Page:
Coming within two years:
- An e-device that will consume little power while also providing high function and color (video playing and web browsing) while also featuring good visibility in sunlight. Cautions Heikenfeld, "The color on this first-generation low-power, high-function e-device won't be as bright as what you get today from LCD (liquid crystal display) devices (like the iPad) that consume a lot of power. The color on the new low-power, high-function e-device will be about one third as bright as the color you commonly see on printed materials. Researchers, like those of us at UC, will continue to work to produce the Holy Grail of an e-device: bright color, high function (video and web browsing) with low power usage."
Coming within three to five years:
- Color adaptable e-device casings. The color and/or designed pattern of the plastic casing that encloses your cell phone will be adaptable. In other words, you'll be able to change the color of the phone itself to a professional black-and-white for work or to a bright and vivid color pattern for a social outing. "This is highly achievable," said Heikenfeld, adding, "It will be able to change color either automatically by reading the color of your outfit that day or by means of a downloaded app. It's possible because of low-power, reflective technology" (wherein the displayed pattern or color change is powered by available ambient light vs. powered by an electrical charge).
Expect the same feature to become available in devices like appliances. "Yes," said Heikenfeld, "We'll see a color-changing app, so that you can have significant portions of your appliances be one color one day and a different color or pattern the next."
- Bright-color but low-power digital billboards visible both night and day. Currently, the digital billboards commonly seen are based on LEDs (light-emitting diodes), which consume high levels of electric power and still lose color when in direct sunlight. Heikenfeld explained, "We have the technology that would allow these digital billboards to operate by simply reflecting ambient light, just like conventional printed billboards do. That means low power usage and good visibility for the displays even in bright sunlight. However, the color doesn't really sizzle yet, and many advertisers using billboards will not tolerate a washed-out color."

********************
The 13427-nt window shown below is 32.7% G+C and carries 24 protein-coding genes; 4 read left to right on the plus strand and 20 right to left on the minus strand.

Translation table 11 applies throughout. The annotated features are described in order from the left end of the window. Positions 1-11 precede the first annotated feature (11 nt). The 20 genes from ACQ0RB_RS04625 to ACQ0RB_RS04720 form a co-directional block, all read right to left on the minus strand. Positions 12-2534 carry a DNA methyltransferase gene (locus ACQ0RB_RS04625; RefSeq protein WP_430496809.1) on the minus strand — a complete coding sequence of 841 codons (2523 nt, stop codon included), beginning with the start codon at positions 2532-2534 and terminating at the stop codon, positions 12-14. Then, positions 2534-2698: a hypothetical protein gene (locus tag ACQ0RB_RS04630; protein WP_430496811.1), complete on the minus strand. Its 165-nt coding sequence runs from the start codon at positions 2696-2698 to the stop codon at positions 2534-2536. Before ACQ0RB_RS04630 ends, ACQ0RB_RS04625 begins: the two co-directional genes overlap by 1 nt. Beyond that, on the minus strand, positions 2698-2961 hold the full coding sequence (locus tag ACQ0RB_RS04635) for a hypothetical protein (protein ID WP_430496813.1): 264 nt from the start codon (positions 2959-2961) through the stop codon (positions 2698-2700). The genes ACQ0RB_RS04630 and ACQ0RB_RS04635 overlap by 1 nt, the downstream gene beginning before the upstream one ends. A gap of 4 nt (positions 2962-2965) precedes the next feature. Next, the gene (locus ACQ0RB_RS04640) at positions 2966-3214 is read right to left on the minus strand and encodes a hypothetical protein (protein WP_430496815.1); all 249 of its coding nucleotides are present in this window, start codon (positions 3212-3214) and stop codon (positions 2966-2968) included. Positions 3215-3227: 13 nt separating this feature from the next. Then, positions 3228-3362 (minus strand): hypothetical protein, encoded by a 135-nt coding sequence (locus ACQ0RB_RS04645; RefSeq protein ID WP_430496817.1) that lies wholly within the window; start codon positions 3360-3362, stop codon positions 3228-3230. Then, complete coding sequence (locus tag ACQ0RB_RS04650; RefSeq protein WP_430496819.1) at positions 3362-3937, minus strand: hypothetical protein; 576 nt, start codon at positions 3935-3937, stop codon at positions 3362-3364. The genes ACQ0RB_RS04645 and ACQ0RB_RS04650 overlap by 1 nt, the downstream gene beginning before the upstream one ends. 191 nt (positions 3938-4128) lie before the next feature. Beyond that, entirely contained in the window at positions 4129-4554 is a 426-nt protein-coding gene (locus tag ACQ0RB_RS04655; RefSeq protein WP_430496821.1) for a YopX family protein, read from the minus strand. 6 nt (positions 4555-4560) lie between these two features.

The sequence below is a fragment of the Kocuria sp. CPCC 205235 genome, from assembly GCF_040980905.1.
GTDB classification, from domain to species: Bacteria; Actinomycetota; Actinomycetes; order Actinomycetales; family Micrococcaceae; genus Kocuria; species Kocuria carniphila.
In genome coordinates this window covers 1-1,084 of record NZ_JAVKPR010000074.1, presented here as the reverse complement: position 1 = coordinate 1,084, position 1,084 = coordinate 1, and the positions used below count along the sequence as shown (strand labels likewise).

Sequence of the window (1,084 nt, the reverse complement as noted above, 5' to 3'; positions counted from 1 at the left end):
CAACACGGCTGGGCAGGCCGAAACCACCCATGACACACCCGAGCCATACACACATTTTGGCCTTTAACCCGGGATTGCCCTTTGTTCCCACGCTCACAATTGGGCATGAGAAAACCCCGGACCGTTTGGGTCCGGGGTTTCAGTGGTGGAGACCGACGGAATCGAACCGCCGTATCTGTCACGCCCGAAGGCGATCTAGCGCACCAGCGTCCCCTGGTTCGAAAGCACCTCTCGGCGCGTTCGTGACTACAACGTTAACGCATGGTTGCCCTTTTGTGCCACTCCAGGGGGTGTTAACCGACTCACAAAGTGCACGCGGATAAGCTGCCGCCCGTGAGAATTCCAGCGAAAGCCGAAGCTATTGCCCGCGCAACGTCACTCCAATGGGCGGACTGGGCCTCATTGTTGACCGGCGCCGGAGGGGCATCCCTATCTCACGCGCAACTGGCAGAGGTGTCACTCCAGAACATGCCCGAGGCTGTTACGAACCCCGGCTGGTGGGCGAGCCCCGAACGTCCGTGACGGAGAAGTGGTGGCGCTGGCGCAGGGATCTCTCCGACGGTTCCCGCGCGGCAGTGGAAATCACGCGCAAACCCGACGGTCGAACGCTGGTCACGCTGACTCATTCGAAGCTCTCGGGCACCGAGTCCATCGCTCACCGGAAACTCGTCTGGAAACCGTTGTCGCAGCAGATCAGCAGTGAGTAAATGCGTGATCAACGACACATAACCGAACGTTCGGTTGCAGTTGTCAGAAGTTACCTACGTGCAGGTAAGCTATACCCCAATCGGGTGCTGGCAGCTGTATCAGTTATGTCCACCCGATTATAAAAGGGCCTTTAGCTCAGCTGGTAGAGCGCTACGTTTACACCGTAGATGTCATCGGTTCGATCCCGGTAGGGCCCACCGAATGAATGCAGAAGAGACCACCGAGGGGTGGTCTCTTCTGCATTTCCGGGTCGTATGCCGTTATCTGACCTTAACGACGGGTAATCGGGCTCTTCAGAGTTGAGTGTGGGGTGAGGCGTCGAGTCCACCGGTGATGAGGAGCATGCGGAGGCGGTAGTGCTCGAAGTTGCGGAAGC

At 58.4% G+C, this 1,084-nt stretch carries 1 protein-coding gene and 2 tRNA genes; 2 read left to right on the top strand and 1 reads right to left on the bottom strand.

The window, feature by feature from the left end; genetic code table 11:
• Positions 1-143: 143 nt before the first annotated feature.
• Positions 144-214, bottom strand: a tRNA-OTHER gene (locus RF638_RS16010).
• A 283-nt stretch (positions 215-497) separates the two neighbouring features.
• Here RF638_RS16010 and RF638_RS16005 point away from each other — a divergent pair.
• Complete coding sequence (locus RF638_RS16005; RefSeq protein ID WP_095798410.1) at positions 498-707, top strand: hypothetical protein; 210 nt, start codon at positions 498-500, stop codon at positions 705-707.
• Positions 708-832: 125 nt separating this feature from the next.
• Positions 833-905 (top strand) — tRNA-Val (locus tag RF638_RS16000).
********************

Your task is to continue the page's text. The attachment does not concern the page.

- Foldable or roll-it-up e-devices. Expect that the first-generation foldable e-devices will be monochrome. Color will come later. The first foldable e-devices will come from Polymer Vision in the Netherlands. Color is expected later, using licensed UC-developed technology. The challenge, according to Heikenfeld, in creating foldable e-devices has been the device screen, which is currently made of rigid glass. But what if the screen were a paper-thin plastic that rolled like a window shade? You'd have a device like an iPad that could be folded or rolled up tens of thousands of times. Just roll it up and stick it in your pocket.
Within ten to 20 years:
- e-Devices with magazine-quality color, viewable in bright sunlight but requiring low power. "Think of this as the green iPad or e-Reader, combining high function and high color with low power requirements." said Heikenfeld.
- The e-Sheet, a virtually indestructible e-device that will be as thin and as rollable as a rubber place mat. It will be full color and interactive, while requiring low power to operate since it will charge via sunlight and ambient room light. However, it will be so "tough" and only use wireless connection ports, such that you can leave it out over night in the rain. In fact, you'll be able to wash it or drop it without damaging the thin, highly flexible casing.
The above post is reprinted from materials provided by University of Cincinnati. The original item was written by M.B. Reilly. Note: Content may be edited for style and length.